The Importance of Representing Cognitive Processes in Multi-Agent Models

CPM Report No.: 01-81
By: Bruce Edmonds and Scott Moss
Date: 5th March 2001

Published as: Edmonds, B. and Moss, S. (2001). The importance of representing cognitive processes in multi-agent models. In: Dorffner, G., Bischof, H. and Hornik, K. (eds.) Artificial Neural Networks - ICANN 2001, Lecture Notes in Computer Science, 2130:759-766.


We distinguish between two main types of model: predictive and explanatory. It is argued (in the absence of models that predict on unseen data) that in order for a model to increase our understanding of the target system the model must credibly represent the structure of that system, including the relevant aspects of agent cognition. Merely “plugging in” an existing algorithm for the agent cognition will not help in such understanding. In order to demonstrate that the cognitive model matters, we compare two multi-agent stock market models that differ only in the type of algorithm used by the agents to learn. We also present a positive example where a neural net is used to model an aspect of agent behaviour in a more descriptive manner.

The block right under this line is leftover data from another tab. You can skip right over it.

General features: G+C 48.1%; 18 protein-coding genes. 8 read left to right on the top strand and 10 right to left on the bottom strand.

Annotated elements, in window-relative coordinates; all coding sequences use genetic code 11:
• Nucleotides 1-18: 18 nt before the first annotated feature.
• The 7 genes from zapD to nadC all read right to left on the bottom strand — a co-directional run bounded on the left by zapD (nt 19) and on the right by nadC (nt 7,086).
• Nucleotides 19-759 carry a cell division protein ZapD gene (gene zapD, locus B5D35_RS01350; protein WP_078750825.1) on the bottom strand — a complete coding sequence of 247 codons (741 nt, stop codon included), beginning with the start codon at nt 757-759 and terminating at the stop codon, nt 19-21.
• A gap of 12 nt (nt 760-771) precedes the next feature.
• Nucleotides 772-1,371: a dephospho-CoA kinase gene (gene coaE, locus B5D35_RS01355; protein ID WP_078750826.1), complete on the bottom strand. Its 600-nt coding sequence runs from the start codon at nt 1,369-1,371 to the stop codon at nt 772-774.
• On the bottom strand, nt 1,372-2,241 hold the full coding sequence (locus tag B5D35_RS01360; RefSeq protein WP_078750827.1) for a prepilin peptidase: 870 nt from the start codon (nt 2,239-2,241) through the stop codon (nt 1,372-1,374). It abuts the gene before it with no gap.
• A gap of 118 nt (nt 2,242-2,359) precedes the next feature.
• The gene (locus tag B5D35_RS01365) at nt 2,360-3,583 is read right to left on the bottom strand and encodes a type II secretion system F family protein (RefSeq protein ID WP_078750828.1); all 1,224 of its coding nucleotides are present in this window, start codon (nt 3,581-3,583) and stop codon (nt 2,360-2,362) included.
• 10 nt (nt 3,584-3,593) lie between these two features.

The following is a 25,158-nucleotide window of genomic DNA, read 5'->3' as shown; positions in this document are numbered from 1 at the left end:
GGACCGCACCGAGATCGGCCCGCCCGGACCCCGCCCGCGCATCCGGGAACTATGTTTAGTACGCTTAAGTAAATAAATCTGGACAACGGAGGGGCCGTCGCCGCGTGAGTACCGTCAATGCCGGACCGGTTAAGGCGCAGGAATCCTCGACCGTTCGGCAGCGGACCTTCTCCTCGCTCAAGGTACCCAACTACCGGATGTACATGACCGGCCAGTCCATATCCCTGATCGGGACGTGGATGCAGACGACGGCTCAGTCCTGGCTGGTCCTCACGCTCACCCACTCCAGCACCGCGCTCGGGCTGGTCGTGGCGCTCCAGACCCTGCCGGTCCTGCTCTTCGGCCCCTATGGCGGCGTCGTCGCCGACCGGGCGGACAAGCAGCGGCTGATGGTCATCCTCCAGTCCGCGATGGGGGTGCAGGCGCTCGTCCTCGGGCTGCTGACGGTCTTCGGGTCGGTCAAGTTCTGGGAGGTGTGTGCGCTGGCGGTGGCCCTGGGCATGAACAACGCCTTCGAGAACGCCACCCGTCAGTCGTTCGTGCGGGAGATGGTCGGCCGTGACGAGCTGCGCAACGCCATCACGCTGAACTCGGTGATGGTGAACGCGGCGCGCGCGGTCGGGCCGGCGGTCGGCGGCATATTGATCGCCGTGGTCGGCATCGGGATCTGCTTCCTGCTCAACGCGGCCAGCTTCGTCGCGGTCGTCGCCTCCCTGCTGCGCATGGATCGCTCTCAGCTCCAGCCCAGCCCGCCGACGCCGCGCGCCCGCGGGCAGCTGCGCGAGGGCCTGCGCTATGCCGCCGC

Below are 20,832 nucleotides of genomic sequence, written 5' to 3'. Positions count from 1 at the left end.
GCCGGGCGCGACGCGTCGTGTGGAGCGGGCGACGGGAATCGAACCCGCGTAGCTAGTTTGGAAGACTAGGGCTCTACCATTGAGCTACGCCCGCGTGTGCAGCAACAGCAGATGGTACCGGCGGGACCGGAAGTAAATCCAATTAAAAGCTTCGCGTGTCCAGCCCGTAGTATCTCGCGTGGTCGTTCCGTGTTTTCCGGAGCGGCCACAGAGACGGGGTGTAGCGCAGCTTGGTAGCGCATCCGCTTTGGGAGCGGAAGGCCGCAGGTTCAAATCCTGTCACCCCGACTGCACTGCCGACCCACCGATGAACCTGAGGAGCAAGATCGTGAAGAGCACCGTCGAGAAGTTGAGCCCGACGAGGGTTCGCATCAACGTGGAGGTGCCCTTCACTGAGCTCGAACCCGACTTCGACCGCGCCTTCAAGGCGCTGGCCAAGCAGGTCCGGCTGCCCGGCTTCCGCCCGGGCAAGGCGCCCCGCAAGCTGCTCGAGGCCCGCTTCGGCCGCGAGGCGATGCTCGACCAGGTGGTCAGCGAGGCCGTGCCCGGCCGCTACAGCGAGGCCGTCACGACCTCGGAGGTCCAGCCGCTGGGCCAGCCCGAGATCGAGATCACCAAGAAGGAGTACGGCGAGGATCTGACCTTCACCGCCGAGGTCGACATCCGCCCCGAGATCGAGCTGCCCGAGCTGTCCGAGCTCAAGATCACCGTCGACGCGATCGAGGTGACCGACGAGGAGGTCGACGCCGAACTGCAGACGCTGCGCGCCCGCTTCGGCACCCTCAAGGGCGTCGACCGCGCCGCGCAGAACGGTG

Keywords: modelling, methodology, agent, economics, neural net, genetic programming, representation, prediction, explanation, cognition, stock market, negotiation.

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